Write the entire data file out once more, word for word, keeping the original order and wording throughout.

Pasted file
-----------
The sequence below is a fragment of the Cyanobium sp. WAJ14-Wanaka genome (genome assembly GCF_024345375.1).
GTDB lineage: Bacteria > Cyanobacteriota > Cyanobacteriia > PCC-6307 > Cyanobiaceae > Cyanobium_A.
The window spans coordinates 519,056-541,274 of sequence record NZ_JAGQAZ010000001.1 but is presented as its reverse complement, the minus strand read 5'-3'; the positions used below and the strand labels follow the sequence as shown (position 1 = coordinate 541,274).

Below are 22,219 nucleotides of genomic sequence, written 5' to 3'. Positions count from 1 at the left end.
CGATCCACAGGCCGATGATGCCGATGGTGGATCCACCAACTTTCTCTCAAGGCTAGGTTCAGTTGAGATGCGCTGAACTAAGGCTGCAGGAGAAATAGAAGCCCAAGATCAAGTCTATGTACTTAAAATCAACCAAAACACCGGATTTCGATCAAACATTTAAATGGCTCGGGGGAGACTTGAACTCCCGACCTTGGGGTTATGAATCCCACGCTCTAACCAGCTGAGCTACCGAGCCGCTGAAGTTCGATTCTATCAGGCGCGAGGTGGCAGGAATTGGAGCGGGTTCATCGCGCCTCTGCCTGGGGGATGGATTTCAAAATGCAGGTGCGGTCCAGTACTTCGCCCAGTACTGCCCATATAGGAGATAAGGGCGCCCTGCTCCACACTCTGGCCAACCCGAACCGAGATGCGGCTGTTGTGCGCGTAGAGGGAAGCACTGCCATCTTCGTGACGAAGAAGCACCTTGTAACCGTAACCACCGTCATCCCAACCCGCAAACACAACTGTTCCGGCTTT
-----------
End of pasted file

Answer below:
The sequence below is a fragment of the Cyanobium sp. WAJ14-Wanaka genome (genome assembly GCF_024345375.1).
GTDB lineage: Bacteria > Cyanobacteriota > Cyanobacteriia > PCC-6307 > Cyanobiaceae > Cyanobium_A.
The window spans coordinates 519,056-541,274 of sequence record NZ_JAGQAZ010000001.1 but is presented as its reverse complement, the minus strand read 5'-3'; the positions used below and the strand labels follow the sequence as shown (position 1 = coordinate 541,274).

Below are 22,219 nucleotides of genomic sequence, written 5' to 3'. Positions count from 1 at the left end.
CGATCCACAGGCCGATGATGCCGATGGTGGATCCACCAACTTTCTCTCAAGGCTAGGTTCAGTTGAGATGCGCTGAACTAAGGCTGCAGGAGAAATAGAAGCCCAAGATCAAGTCTATGTACTTAAAATCAACCAAAACACCGGATTTCGATCAAACATTTAAATGGCTCGGGGGAGACTTGAACTCCCGACCTTGGGGTTATGAATCCCACGCTCTAACCAGCTGAGCTACCGAGCCGCTGAAGTTCGATTCTATCAGGCGCGAGGTGGCAGGAATTGGAGCGGGTTCATCGCGCCTCTGCCTGGGGGATGGATTTCAAAATGCAGGTGCGGTCCAGTACTTCGCCCAGTACTGCCCATATAGGAGATAAGGGCGCCCTGCTCCACACTCTGGCCAACCCGAACCGAGATGCGGCTGTTGTGCGCGTAGAGGGAAGCACTGCCATCTTCGTGACGAAGAAGCACCTTGTAACCGTAACCACCGTCATCCCAACCCGCAAACACAACTGTTCCGGCTTT